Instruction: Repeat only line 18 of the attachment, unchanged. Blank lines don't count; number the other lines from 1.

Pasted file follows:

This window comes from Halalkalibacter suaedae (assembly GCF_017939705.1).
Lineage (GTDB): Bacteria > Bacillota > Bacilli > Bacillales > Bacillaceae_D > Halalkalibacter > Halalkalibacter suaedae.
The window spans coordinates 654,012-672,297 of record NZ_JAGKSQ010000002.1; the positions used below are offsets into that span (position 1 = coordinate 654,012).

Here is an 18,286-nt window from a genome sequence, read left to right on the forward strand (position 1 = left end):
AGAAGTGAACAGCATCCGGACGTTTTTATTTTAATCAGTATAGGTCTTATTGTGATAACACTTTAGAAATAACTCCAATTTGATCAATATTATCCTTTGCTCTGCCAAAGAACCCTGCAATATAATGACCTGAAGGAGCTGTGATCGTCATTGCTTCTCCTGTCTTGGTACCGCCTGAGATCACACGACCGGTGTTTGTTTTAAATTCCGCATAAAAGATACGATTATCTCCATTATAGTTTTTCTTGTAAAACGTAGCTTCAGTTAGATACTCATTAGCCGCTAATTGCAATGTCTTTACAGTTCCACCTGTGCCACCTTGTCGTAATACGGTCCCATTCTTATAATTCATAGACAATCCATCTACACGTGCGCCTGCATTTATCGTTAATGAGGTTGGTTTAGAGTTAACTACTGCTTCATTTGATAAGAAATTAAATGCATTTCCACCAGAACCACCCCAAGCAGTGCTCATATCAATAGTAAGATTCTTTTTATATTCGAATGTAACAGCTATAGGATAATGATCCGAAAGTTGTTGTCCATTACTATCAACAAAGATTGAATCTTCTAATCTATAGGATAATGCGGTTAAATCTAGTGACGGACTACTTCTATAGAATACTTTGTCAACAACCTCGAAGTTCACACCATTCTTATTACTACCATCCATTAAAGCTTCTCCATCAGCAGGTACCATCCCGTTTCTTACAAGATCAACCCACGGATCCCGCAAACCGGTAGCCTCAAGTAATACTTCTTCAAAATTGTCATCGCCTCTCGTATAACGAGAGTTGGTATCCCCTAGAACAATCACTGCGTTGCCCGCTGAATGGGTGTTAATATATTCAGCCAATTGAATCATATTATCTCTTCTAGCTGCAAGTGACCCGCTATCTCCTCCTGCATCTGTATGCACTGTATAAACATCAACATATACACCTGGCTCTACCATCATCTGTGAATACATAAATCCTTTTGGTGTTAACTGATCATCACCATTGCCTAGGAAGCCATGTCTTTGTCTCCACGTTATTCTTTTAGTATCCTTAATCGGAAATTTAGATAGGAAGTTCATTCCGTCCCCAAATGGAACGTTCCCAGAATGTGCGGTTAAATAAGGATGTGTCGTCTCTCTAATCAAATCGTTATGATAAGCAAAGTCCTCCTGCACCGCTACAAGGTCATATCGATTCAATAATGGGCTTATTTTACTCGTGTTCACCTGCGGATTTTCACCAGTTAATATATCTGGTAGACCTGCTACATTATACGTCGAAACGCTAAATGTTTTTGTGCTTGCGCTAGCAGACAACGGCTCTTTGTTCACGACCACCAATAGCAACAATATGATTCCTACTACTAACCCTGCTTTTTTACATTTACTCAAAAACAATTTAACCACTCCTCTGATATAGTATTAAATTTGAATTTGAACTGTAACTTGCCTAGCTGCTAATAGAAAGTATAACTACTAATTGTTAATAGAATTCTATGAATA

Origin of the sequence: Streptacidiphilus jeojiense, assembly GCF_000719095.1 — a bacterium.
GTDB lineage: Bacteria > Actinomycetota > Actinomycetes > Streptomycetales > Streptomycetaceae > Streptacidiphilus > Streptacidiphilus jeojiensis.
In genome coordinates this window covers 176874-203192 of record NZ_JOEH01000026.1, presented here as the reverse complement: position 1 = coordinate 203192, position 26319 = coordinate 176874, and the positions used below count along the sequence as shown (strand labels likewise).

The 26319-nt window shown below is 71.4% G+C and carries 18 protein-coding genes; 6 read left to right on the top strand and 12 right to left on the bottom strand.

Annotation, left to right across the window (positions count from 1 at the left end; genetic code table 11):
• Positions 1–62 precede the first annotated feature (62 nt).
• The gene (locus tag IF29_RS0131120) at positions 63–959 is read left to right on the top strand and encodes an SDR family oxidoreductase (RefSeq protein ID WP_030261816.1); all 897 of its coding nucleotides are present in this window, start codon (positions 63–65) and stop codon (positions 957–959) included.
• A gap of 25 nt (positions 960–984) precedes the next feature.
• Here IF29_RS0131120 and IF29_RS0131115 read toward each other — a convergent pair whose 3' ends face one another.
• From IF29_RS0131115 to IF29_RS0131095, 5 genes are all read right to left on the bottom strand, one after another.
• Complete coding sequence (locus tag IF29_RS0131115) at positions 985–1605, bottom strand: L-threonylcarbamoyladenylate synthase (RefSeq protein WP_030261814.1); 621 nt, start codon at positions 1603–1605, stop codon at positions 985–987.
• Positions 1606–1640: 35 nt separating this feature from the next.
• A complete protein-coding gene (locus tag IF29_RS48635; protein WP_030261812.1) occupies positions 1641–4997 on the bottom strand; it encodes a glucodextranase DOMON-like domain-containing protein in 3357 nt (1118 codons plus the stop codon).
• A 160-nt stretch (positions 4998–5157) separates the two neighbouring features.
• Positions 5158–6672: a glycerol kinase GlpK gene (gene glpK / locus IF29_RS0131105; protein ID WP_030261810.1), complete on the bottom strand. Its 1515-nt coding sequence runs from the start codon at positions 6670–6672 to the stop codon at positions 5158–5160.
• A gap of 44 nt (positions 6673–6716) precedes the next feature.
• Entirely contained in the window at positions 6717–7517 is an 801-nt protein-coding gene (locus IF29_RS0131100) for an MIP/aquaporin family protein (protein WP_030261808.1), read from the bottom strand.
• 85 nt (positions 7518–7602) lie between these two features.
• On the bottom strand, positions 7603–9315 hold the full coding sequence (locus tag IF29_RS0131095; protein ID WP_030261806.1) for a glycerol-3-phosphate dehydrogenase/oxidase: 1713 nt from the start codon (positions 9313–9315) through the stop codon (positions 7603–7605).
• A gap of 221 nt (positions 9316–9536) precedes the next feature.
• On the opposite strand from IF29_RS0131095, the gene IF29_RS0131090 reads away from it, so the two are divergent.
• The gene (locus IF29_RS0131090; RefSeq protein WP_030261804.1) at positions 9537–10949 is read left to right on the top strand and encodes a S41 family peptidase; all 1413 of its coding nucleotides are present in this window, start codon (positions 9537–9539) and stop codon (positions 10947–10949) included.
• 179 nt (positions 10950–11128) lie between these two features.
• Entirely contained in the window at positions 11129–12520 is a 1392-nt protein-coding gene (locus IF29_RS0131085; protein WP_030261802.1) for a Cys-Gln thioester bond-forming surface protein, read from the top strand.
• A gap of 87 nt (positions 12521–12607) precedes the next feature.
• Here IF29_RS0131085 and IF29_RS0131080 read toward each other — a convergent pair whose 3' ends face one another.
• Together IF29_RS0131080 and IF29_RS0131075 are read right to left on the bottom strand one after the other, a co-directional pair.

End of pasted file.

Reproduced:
• A complete protein-coding gene (locus tag IF29_RS48635; protein WP_030261812.1) occupies positions 1641–4997 on the bottom strand; it encodes a glucodextranase DOMON-like domain-containing protein in 3357 nt (1118 codons plus the stop codon).